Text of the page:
The hidden risk: Why technical debt should concern CX software buyersby
In an evolving experience engagement landscape, organisations rely on software solutions to drive better results and achieve a competitive advantage. While features, UX and cost-effectiveness often take the spotlight, Rachel Lane discusses the impact of technical debt on software buyers.
In the rapidly evolving experience engagement landscape, businesses rely heavily on software solutions to drive better customer outcomes, service efficiency, enhanced productivity, and gain a competitive edge. When considering the purchase of customer and employee experience analytics software which is set for continued revolution at scale over the next 5 years you need to consider all factors.
Frequently, buyers often focus on factors like features, user experience, and cost-effectiveness. However, one critical aspect that goes relatively unnoticed, but should be of paramount importance is technical debt. Technical debt in our current climate is often described as when a software development team prioritises speedy delivery over perfect code, that is a constant trade off internally but actually there is a more prolific type of technical debt that software buyers should be aware of. This occurs when development teams are running on a reduced workforce and are having to make decisions about completing committed upgrades, new versions, patches and built in integration connectors in order to satisfy their current roadmap commitments, and balancing this with their large customer demands as they inevitably surface.
Technical debt in our current climate is often described as when a software development team prioritises speedy delivery over perfect code.
A typical scenario
If your proposed vendor has 500 customers, 20% of those customers will likely be worth approximately 70-80% of their ARR. They have a major enterprise customer that has just started implementation of a whole new state of the art service management solution and they need 200 hours of engineering time with the vendor to create a compatible connector and integrate their new prized possession, is the CTO going to inform the CEO that they are going to lose their top customer, or are they going to tell all their other customers that are waiting for their version upgrade that there are delays? If you happen to be that top enterprise software buyer then the chances are you are covered, but what if you are actually not that big a deal to the vendor?
In 2023 the software industry has severely scaled down operations right across the business.
Whilst this isn’t a new problem it is certainly highly impactful this year. In 2023 the software industry has severely scaled down operations right across the business. This includes engineers and developers. Resources have never been so tight, and with every business now jumping on the LLM AI conversational analytics train which for many was unplanned 12 months ago, it is critical that software buyers ensure that they will get the solution that is promised.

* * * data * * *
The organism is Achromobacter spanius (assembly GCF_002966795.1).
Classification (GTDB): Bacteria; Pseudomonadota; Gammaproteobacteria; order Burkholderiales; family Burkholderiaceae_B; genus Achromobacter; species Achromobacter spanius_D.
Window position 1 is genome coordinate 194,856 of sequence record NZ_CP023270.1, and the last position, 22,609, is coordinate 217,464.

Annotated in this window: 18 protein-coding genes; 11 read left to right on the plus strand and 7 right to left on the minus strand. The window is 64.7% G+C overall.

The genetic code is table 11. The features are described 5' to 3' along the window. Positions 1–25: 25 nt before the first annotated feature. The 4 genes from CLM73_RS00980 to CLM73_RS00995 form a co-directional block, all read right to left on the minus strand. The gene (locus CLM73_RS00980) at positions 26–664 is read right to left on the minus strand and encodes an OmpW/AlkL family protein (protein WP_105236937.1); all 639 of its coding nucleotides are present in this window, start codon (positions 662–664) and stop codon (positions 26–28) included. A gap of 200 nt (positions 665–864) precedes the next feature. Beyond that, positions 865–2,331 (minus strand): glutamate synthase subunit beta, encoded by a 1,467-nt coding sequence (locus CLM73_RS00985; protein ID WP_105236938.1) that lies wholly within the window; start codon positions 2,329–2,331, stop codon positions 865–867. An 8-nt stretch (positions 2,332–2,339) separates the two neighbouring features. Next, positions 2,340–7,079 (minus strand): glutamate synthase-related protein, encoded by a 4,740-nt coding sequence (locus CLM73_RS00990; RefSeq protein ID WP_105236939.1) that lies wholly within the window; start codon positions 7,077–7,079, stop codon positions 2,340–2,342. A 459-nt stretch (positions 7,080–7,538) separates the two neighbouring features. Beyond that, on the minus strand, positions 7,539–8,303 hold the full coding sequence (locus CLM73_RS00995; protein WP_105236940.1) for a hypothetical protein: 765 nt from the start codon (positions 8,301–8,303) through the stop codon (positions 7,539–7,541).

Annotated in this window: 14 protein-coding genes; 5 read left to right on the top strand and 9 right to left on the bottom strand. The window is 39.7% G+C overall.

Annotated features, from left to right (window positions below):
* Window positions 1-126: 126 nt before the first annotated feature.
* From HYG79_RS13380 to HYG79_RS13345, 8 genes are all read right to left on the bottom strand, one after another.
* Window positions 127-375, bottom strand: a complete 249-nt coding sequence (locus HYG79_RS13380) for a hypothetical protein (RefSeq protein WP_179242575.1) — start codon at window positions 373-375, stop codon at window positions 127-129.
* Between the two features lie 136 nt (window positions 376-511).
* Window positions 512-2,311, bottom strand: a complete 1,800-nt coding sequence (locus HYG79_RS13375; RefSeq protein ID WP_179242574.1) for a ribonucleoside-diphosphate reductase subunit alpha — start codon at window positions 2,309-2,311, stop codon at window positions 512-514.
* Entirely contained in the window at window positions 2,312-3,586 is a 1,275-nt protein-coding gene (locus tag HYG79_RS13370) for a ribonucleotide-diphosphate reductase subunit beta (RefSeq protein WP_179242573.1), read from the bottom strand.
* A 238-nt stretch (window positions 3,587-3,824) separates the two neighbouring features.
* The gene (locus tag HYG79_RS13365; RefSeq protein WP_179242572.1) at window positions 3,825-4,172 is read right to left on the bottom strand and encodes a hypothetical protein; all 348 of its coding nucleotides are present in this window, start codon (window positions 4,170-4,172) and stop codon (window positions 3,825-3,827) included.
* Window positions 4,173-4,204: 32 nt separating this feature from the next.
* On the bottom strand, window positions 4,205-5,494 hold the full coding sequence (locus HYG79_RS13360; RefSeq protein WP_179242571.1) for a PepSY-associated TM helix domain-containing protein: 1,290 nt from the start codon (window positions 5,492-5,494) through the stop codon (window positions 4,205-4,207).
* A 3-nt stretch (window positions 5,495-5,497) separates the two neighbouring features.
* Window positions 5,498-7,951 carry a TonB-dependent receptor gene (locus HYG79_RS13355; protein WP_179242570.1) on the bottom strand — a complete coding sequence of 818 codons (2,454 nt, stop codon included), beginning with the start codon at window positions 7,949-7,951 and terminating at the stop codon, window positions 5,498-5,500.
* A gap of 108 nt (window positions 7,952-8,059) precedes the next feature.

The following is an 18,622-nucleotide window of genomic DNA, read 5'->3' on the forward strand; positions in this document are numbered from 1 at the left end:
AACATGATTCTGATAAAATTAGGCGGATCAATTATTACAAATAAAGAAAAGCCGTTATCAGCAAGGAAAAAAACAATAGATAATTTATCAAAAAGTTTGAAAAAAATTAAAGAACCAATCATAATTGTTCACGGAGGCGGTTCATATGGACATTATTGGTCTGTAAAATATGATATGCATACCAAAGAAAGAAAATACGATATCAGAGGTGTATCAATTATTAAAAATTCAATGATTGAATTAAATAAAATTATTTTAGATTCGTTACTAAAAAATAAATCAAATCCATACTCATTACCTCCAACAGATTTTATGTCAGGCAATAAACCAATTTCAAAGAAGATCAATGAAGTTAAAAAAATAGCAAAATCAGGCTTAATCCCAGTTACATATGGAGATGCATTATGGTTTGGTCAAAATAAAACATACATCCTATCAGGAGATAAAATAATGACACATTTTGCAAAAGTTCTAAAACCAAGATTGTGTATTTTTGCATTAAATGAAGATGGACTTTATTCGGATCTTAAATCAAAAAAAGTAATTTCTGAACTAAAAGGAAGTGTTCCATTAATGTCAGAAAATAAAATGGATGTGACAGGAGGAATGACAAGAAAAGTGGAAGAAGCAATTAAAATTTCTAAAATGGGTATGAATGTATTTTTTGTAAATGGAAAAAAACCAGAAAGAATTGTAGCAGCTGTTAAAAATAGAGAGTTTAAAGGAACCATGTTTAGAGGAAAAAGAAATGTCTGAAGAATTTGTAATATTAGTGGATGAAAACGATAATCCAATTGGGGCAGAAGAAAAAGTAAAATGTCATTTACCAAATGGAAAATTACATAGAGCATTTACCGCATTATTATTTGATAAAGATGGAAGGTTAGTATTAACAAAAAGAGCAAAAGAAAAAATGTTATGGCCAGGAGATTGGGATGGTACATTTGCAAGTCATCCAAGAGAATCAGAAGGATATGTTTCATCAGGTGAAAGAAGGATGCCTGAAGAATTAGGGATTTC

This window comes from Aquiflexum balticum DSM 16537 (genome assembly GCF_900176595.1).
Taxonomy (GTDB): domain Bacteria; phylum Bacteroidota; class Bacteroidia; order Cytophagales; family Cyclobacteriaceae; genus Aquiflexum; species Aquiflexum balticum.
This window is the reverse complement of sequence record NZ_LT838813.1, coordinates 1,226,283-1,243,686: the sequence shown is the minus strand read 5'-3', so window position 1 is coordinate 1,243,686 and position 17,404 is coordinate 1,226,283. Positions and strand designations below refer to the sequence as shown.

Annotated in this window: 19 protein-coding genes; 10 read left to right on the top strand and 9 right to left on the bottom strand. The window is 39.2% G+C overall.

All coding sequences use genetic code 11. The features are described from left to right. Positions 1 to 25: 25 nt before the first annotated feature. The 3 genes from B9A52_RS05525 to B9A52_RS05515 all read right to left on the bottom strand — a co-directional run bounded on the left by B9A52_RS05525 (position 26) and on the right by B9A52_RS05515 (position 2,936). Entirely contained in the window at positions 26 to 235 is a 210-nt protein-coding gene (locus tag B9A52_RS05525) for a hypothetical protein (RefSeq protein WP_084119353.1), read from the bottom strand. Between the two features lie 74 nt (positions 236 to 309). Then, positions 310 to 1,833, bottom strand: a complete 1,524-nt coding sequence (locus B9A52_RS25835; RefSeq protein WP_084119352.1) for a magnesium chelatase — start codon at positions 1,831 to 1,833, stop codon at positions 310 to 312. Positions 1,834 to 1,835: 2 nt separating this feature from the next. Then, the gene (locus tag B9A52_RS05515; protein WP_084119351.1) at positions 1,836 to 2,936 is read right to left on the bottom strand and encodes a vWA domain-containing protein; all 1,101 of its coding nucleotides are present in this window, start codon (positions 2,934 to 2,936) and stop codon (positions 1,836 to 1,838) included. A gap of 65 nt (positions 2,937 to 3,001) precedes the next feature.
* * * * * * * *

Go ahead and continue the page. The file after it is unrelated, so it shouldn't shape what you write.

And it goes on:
To date, I have not seen any questions on an RFP to cover off this concern or heard any direct questions posed to a vendor.
I have tabled the main reasons why you should care about understanding vendor technical debt, each one is business critical.
The major reasons you need to care
Right now technical debt is being managed by every software vendor, some vendors manage this perfectly well, it is a trade off that they can easily cover with their existing team and it is all part of their agile methodology, but I would urge all buyers to do due diligence. Ask how many engineers and developers your vendor has this year, ask how many they had last year and how many they are planning across the next 3 years.
When you are making those customer reference calls ask the referee about implementation timelines, ask if there were any additional developments in their scope and if they were managed in a timely way. I would also ask if they have any upcoming additional engineering reqs and how confident they feel in the delivery of those.
Also ask about customer numbers last year, this year and proposed growth for next 3 years, they should be increasing engineers in line. The last thing you need is a verbal agreement for additional language models or API connectors post implementation, and then find that these are pushed out due to vendor business restraints.
Understanding the risks associated with technical debt allows buyers to make informed choices.
While technical debt may seem like a concern primarily for software developers, software buyers should also consider it a critical factor in their decision-making process. Understanding the risks associated with technical debt allows buyers to make informed choices, mitigate potential long-term expenses, and safeguard their investments. By prioritising software products with a low technical debt burden, buyers can ensure higher quality, increased flexibility, reduced costs, and faster time-to-market, enabling them to leverage software as a strategic asset for their organisations.